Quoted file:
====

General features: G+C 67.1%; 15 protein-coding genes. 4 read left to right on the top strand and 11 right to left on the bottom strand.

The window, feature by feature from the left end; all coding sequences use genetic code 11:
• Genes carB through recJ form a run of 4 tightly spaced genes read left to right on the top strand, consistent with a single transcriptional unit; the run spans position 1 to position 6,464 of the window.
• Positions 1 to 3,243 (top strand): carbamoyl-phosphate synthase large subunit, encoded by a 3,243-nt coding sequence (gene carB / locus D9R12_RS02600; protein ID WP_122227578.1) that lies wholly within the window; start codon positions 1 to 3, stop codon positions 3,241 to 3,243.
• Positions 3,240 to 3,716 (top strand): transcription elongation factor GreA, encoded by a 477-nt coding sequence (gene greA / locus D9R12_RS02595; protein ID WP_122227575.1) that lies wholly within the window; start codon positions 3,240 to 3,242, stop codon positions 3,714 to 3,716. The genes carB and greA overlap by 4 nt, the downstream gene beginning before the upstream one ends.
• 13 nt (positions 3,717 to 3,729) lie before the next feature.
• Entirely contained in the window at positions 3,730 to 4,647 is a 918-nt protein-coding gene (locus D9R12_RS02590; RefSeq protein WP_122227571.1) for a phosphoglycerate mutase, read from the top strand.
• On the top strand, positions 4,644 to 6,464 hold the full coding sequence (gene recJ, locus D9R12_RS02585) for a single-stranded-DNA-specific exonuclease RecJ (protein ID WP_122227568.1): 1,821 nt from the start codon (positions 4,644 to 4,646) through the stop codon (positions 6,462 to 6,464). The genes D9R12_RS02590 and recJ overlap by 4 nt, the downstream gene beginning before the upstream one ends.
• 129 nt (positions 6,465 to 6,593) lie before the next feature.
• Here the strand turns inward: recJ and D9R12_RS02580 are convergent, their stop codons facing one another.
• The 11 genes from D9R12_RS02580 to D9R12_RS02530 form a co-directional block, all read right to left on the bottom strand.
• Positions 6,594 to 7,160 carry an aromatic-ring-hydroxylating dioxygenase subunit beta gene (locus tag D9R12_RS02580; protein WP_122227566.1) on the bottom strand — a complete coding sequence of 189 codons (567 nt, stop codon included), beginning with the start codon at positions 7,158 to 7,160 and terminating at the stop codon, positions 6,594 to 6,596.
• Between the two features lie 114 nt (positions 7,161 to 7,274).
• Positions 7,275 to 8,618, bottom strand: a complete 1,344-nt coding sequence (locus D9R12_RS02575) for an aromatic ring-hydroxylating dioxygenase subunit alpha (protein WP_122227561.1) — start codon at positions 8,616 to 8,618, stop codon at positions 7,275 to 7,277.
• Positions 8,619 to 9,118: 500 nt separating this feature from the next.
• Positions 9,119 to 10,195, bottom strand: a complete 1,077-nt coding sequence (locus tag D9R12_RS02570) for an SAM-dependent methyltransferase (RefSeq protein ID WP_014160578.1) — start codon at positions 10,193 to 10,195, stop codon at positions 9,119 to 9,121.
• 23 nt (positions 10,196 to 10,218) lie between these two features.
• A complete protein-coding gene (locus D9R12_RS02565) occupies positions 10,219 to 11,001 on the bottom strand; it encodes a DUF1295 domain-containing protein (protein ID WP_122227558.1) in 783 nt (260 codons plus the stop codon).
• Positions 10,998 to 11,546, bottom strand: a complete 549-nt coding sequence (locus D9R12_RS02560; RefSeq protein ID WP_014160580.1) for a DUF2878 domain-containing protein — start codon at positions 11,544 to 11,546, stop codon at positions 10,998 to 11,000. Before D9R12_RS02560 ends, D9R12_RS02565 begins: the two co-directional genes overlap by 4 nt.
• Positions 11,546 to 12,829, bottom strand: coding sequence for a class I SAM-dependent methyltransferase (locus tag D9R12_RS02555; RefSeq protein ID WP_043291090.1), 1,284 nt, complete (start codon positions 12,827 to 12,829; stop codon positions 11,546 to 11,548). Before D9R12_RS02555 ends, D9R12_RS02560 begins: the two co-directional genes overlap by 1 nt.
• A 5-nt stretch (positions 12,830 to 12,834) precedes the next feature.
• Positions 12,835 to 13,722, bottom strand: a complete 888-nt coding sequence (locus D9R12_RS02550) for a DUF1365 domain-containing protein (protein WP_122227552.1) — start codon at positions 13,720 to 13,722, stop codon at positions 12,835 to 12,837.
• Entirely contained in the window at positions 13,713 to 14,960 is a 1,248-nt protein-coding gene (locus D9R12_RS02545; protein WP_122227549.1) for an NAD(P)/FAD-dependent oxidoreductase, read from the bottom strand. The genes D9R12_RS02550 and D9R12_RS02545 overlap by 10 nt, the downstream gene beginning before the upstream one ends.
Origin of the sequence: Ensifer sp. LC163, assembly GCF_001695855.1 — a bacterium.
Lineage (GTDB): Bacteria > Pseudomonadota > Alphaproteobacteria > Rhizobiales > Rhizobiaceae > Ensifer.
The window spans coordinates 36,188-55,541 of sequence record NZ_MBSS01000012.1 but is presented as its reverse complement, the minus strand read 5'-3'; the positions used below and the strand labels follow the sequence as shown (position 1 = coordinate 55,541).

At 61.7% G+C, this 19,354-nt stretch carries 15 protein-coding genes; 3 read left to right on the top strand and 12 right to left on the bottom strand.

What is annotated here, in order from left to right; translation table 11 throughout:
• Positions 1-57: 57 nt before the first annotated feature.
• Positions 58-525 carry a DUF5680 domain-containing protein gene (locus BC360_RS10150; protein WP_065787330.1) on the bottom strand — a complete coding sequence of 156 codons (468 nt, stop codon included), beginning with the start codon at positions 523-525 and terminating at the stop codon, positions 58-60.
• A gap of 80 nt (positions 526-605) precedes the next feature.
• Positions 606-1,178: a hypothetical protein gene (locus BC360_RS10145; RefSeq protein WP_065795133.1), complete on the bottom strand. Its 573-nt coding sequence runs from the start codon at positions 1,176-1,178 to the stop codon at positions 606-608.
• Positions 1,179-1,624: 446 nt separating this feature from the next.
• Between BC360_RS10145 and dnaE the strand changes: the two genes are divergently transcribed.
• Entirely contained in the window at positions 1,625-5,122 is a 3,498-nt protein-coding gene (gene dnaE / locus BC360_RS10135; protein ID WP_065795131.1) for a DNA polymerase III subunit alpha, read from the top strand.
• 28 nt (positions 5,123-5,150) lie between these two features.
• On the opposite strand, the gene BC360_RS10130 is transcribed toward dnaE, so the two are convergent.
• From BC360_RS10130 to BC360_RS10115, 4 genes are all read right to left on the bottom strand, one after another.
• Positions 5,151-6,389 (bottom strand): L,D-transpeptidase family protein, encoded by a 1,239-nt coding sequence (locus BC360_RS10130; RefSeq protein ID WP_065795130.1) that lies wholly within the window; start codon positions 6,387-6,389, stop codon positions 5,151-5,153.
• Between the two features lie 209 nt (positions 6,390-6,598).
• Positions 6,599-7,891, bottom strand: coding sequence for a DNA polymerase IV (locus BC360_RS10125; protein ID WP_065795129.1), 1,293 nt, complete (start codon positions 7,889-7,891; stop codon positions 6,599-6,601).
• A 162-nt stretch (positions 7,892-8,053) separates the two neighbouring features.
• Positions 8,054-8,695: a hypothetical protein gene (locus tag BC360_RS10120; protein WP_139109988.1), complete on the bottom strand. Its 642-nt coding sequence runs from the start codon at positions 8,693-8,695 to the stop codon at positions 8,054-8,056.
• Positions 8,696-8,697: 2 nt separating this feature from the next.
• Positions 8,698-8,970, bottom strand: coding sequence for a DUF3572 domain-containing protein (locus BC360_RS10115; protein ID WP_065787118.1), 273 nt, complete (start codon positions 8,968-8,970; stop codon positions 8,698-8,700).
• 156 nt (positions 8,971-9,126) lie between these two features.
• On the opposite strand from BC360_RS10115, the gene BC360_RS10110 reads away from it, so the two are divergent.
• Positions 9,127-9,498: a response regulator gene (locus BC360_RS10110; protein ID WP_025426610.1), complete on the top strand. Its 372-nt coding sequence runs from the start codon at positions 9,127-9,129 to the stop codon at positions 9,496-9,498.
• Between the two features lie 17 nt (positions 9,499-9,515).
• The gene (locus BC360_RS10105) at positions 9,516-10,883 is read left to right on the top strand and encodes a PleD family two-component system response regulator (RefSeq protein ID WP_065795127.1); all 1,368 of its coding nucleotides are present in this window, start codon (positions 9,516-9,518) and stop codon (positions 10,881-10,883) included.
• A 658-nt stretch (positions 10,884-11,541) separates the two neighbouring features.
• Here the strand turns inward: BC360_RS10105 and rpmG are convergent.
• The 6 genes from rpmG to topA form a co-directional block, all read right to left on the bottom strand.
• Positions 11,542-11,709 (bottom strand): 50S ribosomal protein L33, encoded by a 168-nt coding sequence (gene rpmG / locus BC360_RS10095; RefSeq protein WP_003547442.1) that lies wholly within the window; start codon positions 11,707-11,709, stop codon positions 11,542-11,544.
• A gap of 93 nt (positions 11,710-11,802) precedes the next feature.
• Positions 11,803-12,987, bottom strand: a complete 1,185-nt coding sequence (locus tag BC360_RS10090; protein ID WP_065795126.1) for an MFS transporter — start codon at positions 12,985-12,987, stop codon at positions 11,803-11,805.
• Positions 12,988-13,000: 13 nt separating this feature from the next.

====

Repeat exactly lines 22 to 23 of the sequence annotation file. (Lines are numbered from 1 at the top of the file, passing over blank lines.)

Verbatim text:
• Positions 12,835 to 13,722, bottom strand: a complete 888-nt coding sequence (locus D9R12_RS02550) for a DUF1365 domain-containing protein (protein WP_122227552.1) — start codon at positions 13,720 to 13,722, stop codon at positions 12,835 to 12,837.
• Entirely contained in the window at positions 13,713 to 14,960 is a 1,248-nt protein-coding gene (locus D9R12_RS02545; protein WP_122227549.1) for an NAD(P)/FAD-dependent oxidoreductase, read from the bottom strand. The genes D9R12_RS02550 and D9R12_RS02545 overlap by 10 nt, the downstream gene beginning before the upstream one ends.